Annually, seven percent of the adults suffer from the consequences of depressive disorder and 16 percent once in their lifetime [1
]. In 2020, depression is expected to rank second, after cardiovascular disease, in terms of driving the loss of Disability Adjusted Life Years (DALYs) [2
]. Although several effective treatment options for depression are available, their impact on the societal burden or costs of depression remains limited [3
]. In depressive disorder, a multidisciplinary approach for treatment may be needed, such as disease management. Disease management programs (DMPs) organise healthcare around a specific disease, i.e. depressive disorder, and provide evidence-based treatment as described in multidisciplinary guidelines [4
]. DMPs have been proven effective for the treatment of depressive disorder in US primary care in terms of symptom reduction, quality of life, adherence to medication and attaining remission of depression [5
]. Collaborative care has important characteristics of a DMP and is used for depression management in the US. It organises care around a patient, using a care-manager to give less-costly, qualitative good and effective care.
In a stepped-care arrangement, the intensity or complexity of care is stepped-up only when proven necessary. Patients are first offered an intervention that, while likely to be effective, is relatively easy to implement and carries relatively low cost or side effects. If the effect turns out to be insufficient, treatment is stepped up to a more complex, costly or taxing (in terms of side effects) level. The aim is to ensure that all eligible patients have access to appropriate care, while reserving the most complex treatments for those that have demonstrated not to benefit for more simple treatment. This strategy can be integrated rather easily within collaborative care, which has proven to be an effective treatment model for the treatment of major depression in primary care. Overall effect sizes range from 0.25 (95% CI 0.18-0.32) in the US [9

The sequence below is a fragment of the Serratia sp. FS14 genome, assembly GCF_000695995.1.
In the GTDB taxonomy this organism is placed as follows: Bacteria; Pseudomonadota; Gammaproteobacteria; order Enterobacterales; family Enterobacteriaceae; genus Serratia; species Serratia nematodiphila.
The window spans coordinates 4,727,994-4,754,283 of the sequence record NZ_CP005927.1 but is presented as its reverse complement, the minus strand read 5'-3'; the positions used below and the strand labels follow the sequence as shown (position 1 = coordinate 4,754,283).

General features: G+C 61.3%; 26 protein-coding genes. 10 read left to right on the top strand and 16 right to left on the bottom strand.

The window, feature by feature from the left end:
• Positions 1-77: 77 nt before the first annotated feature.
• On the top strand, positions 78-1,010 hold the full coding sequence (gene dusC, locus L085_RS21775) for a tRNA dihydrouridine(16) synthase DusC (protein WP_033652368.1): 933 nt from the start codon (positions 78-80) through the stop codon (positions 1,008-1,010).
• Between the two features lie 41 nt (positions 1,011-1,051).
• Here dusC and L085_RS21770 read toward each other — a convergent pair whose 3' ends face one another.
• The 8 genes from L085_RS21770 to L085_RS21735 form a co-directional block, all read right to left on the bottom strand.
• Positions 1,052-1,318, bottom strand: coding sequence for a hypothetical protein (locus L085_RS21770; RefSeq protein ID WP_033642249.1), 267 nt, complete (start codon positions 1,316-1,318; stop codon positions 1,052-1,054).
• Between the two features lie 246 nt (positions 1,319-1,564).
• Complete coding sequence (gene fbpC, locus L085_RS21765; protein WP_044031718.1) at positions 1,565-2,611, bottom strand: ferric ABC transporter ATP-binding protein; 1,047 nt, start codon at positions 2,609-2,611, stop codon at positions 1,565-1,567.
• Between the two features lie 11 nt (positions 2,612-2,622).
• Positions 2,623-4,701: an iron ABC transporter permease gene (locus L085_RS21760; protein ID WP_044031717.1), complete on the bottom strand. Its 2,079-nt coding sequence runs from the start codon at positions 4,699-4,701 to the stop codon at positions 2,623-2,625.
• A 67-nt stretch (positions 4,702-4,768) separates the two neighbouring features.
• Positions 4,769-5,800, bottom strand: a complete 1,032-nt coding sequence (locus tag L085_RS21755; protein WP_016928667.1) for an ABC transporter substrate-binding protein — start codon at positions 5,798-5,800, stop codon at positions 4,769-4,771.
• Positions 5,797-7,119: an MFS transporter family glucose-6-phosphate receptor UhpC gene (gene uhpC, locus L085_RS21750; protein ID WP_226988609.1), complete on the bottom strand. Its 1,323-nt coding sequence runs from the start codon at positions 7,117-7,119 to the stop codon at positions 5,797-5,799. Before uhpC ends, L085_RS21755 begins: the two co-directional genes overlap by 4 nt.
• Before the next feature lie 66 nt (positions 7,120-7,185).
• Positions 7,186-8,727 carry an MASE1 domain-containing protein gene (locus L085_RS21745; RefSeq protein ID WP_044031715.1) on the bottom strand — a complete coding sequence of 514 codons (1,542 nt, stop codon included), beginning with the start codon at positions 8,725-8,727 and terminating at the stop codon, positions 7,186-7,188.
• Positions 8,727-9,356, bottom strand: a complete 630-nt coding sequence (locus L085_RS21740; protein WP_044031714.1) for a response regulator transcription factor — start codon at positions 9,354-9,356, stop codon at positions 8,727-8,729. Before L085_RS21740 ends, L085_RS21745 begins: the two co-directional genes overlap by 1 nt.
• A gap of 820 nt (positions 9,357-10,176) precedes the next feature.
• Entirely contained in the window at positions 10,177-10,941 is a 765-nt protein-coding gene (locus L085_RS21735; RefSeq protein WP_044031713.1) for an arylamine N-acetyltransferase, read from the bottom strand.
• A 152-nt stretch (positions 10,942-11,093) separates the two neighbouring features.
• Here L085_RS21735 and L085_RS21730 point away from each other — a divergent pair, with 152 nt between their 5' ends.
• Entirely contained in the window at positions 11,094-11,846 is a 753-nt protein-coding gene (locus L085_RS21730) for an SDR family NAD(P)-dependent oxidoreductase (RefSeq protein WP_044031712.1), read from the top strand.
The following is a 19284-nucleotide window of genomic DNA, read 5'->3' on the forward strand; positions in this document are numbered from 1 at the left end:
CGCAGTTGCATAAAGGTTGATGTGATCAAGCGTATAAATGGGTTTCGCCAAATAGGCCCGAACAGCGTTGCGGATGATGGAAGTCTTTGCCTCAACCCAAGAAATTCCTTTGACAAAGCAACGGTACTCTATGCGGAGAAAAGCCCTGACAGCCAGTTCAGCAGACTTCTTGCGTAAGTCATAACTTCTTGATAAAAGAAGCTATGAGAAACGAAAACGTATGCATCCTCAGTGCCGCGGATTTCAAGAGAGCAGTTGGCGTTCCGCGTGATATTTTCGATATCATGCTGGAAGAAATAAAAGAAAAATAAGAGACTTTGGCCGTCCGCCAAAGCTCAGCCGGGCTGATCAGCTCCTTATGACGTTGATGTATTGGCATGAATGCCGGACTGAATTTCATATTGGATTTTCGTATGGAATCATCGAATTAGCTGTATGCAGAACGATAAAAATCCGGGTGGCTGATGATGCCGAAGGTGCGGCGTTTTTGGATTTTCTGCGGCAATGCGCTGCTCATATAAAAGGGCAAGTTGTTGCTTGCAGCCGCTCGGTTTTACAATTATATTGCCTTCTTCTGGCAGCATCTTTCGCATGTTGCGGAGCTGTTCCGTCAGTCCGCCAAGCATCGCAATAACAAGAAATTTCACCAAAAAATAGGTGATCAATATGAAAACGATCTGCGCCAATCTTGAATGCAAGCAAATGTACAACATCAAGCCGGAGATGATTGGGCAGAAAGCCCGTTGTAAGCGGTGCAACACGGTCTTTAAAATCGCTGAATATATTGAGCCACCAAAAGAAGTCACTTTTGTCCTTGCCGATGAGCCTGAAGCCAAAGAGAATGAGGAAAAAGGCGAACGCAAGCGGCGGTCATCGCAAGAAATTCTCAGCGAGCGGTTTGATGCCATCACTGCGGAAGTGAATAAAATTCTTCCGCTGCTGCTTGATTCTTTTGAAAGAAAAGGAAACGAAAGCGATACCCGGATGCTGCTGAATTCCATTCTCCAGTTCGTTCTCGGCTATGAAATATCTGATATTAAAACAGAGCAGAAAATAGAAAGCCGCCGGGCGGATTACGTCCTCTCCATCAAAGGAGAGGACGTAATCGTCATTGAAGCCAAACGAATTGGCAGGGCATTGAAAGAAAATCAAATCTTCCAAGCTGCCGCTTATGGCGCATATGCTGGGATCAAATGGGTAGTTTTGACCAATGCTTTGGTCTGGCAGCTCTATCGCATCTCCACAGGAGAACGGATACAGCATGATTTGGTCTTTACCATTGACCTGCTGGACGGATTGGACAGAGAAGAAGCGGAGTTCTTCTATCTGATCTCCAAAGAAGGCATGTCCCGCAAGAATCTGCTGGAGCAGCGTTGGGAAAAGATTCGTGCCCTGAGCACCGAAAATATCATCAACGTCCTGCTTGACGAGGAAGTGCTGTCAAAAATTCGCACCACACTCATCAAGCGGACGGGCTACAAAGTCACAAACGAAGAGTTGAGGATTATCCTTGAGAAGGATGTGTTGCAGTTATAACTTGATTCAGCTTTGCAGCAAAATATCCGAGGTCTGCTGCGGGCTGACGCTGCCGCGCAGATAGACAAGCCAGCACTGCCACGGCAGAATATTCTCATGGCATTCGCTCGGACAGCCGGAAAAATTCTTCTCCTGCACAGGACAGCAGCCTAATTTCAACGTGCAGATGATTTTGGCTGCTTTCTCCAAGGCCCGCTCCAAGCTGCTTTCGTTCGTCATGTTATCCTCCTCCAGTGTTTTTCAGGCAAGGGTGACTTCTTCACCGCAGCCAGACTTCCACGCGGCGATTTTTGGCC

] to 0.63 (95% CI 0.18-1.07) in the UK health care system [14
]. The longer-term (4 years) effect size was 0.15 (95% CI 0.001-0.31) [15
]. Comparing the costs and benefits of collaborative care is necessary when health policy makers request information on the relative efficiency of health care programs. Two 2006 reviews [8
] addressed presented data on collaborative care, but described DMPs in general and collaborative care as a part of disease management, instead of collaborative care alone. Also, these reviews included studies targeted to healthcare professionals. In the present study, only studies that provided care for patients were included. Besides that, the mentioned reviews provided data of studies that were published until 2005. Several new studies have added economic information, and an update on the collaborative care data therefore is necessary. The aim of this study is to addresses the cost-effectiveness of collaborative care for the treatment of major depressive disorder in primary care.